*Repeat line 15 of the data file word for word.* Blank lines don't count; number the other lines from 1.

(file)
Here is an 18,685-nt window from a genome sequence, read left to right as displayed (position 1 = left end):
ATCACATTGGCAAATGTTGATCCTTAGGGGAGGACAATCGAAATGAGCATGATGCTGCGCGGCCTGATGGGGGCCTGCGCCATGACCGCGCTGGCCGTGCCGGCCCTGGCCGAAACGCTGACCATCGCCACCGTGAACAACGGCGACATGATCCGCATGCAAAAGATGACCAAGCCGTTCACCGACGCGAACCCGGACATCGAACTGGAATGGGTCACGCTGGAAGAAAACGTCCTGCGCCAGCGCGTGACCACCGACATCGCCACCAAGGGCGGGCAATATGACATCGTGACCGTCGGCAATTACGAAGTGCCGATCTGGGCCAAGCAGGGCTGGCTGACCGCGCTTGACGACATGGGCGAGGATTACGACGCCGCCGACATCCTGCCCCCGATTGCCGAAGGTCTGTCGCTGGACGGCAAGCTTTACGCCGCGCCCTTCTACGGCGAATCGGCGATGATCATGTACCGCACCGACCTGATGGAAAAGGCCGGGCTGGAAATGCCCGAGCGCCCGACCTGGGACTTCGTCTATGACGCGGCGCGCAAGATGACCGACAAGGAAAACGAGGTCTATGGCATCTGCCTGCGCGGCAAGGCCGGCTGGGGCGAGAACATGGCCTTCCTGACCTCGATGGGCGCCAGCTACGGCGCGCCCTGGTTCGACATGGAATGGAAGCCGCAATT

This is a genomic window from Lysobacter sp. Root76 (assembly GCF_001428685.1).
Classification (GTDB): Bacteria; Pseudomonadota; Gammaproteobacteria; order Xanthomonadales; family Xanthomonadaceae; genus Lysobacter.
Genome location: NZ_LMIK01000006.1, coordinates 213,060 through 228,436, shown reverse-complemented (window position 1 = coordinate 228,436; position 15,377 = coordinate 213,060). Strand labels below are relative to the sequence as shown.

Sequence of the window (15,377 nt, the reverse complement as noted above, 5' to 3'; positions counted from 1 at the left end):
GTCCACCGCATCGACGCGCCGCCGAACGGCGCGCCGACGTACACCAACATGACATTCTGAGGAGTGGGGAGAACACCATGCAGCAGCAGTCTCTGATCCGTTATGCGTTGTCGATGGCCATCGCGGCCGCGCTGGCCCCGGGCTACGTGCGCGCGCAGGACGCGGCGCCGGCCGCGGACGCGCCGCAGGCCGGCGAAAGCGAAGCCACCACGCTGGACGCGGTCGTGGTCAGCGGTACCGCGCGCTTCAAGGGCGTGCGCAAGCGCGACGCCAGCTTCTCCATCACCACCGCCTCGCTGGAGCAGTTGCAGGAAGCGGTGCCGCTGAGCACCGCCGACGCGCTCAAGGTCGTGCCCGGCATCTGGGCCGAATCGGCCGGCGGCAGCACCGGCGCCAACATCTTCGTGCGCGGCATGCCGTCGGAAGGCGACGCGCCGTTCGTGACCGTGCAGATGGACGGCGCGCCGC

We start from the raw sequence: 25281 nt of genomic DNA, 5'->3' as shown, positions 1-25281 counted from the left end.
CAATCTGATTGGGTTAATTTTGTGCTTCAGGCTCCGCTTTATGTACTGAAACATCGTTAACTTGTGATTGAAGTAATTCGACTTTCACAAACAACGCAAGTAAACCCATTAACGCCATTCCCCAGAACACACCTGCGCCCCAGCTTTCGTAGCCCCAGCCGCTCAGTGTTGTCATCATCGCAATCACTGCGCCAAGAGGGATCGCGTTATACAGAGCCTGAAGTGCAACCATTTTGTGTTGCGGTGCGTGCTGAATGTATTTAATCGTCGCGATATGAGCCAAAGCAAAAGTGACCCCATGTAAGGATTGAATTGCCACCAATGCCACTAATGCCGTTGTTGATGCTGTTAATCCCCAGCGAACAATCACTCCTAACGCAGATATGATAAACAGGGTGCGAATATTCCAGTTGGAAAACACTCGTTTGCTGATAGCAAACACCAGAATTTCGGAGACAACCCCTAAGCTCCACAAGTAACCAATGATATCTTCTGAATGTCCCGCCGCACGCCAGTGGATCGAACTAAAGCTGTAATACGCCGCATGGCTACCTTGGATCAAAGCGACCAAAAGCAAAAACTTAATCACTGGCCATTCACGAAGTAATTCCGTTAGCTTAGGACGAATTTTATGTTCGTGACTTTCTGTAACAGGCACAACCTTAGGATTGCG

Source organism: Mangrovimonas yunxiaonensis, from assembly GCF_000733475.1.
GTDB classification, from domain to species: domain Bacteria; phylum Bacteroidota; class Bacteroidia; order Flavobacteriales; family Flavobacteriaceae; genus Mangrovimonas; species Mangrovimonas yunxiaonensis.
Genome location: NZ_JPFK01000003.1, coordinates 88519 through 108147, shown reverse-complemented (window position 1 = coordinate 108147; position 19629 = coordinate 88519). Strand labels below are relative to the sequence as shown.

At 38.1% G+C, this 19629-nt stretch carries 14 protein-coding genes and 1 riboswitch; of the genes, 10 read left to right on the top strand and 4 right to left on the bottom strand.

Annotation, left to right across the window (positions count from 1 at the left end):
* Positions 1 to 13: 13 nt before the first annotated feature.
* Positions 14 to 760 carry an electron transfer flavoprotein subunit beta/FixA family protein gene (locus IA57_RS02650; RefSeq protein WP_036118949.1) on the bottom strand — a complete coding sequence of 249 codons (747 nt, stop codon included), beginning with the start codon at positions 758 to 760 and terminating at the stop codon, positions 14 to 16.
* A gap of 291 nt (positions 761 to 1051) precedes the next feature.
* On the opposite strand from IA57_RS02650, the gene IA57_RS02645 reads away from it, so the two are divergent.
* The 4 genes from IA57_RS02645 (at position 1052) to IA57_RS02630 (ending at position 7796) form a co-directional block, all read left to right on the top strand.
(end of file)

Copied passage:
* Positions 1 to 13: 13 nt before the first annotated feature.